If you’re enjoying the attention Los Angeles and later Taos-based ‘Ken Price week’ on The Modern Art Notes Podcast, at the Los Angeles County Museum of Art and at the Museum of Modern Art, then you’ll probably enjoy The MAN Podcast’s episode with Price’s close friend Larry Bell.
LACMA held a memorial service for Price, who died in February at age 77, just before the opening of the exhibition. For a brochure that the museum printed for the service — which was attended by over 600 people and which was standing-room only — Bell contributed this memory of Price:
“I ﬁrst met Ken around 1958. I was a student of Robert Irwin at Chouinard. Bob was a friend of Kenny’s and introduced me to him at Barney’s Beanery, where they used to go. Coincidentally, I had a job at a little coffee house on Sunset very near, and I would go to Barney’s after work. I met a lot of artists there — from [John] Altoon to [Ed] Kienholz. I got to know Billy Al Bengston, and Kenny was his closest pal; they shared a studio together the next year in Ocean Park. I took a studio the next street south, and Altoon moved in next door.
Ken had a studio in a small strip of stores on Robertson. One night burglars pried open Kenny’s back door and entered with plans to punch a hole in the wall that adjoined an appliance store. They chose an area where Ken kept his greenware to dry. When Ken discovered the destroyed wall, he called me and I was right there. Ken was picking up demolished plaster and wood when I came in, and I was shocked by the scope of the damage to the room. I asked how much work he lost. He pointed to the other side of the room, “Nothing! Nothing was damaged. They moved everything; the only thing they took from my studio was that photo you gave me.” These were pretty sensitive burglars.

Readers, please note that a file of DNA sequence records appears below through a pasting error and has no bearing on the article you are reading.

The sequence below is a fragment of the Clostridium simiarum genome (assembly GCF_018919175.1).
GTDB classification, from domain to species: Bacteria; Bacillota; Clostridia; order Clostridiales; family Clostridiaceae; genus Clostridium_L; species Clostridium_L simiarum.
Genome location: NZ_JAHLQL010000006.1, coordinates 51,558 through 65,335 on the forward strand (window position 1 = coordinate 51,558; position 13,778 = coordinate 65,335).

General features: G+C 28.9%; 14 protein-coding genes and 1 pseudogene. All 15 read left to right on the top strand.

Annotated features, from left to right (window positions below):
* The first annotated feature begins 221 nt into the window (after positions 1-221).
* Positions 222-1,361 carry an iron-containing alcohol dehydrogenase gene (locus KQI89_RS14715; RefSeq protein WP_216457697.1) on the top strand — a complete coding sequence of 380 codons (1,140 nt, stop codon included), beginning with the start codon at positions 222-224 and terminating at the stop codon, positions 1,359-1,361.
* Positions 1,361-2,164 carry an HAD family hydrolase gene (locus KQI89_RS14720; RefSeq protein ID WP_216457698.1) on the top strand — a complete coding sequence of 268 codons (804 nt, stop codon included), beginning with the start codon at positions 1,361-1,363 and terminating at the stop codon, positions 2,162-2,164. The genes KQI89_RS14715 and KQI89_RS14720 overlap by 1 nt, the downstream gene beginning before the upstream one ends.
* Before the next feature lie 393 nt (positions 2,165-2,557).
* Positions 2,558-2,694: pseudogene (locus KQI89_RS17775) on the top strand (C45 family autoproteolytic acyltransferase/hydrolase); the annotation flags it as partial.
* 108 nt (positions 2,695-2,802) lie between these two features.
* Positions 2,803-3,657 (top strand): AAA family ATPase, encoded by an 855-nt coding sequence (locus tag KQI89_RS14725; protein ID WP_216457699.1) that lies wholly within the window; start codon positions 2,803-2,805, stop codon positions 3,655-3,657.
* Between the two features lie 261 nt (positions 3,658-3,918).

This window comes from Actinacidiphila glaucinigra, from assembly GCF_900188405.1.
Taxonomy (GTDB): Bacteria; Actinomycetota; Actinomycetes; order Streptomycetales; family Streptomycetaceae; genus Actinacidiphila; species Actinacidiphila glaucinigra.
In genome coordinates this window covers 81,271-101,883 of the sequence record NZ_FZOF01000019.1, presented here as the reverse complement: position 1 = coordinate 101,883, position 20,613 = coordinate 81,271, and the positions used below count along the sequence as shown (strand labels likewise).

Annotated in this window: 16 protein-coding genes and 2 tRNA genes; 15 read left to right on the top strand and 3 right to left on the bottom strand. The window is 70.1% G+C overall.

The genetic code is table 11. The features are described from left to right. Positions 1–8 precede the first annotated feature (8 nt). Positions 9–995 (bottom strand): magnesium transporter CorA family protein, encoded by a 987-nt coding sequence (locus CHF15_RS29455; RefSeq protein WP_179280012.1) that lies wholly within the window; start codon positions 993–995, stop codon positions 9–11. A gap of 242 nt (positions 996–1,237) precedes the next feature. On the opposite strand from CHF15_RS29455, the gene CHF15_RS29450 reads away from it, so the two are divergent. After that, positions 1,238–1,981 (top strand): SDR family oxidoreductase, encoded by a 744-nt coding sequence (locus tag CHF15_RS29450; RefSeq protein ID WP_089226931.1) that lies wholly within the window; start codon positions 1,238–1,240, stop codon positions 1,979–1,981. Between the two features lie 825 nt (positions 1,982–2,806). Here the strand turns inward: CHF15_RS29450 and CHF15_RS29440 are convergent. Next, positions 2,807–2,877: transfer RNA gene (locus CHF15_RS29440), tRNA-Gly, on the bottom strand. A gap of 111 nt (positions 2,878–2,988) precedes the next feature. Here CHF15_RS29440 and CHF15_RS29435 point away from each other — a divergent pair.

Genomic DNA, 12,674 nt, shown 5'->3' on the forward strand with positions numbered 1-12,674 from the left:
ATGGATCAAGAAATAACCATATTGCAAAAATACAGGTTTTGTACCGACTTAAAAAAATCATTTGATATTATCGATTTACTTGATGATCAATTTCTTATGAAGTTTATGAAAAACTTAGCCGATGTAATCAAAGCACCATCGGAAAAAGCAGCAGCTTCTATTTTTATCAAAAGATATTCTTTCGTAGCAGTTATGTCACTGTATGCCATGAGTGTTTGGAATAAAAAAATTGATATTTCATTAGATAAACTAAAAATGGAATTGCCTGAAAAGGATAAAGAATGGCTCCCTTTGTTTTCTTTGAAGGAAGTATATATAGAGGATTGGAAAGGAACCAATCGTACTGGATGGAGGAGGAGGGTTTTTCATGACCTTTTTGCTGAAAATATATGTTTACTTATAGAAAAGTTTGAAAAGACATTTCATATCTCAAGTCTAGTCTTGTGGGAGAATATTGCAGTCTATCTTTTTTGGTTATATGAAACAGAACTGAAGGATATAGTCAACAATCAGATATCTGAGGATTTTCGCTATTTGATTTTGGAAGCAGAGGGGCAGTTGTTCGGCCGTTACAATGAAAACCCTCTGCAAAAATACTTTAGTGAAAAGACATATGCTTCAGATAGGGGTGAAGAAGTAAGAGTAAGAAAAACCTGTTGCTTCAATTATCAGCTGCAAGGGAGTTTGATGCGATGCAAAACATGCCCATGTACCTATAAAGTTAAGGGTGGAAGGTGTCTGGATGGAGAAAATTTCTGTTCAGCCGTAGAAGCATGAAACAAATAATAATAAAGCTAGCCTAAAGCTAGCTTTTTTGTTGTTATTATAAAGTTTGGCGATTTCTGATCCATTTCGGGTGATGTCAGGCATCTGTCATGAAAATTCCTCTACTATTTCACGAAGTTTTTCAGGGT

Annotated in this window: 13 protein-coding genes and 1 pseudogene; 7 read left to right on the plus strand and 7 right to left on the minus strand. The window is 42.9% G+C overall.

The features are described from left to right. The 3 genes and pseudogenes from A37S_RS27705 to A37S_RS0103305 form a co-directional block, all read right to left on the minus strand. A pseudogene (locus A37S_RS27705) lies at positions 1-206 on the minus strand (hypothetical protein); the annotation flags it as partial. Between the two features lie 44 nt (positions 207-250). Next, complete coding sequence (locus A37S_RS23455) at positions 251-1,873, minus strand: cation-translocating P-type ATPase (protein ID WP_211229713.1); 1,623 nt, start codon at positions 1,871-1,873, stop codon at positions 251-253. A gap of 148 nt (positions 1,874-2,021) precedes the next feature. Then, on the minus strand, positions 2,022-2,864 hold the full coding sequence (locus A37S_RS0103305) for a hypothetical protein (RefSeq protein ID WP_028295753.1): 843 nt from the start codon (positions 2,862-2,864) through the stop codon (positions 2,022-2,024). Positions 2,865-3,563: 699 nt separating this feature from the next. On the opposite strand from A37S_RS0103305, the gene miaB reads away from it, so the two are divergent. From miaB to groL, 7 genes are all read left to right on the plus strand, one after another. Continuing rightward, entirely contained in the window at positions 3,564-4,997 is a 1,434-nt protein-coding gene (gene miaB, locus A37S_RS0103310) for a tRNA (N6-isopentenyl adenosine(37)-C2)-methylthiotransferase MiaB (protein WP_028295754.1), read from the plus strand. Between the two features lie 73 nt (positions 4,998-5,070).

Ken was probably the most unique sculptor of the times. From my perspective, he was a giant in my life and the personiﬁcation of a serious artist with an incredible sense of humor. Ken moved to New Mexico around 1970, and I followed him in 1972.
I moved to New Mexico because he moved there. I ended up in the house that he had originally bought, and I lived there for thirty years. When we were younger, we hung pretty close together with a few other bros. When Ken’s family grew, I tried not to be in his face, although I know he loved the company of his pals. Knowing that Ken was at work was all I needed to nourish my strength in the studio.
Kenny’s awesome skill and totally ‘off the wall’ sense of humor will live with me all my days, and I feel totally blessed to have known him.”
Bell was my guest on Episode No. 12 of The MAN Podcast, when he told great stories about Irwin and the development of the 1960s art scene in Los Angeles. It’s a fun, entertaining show. Don’t miss it!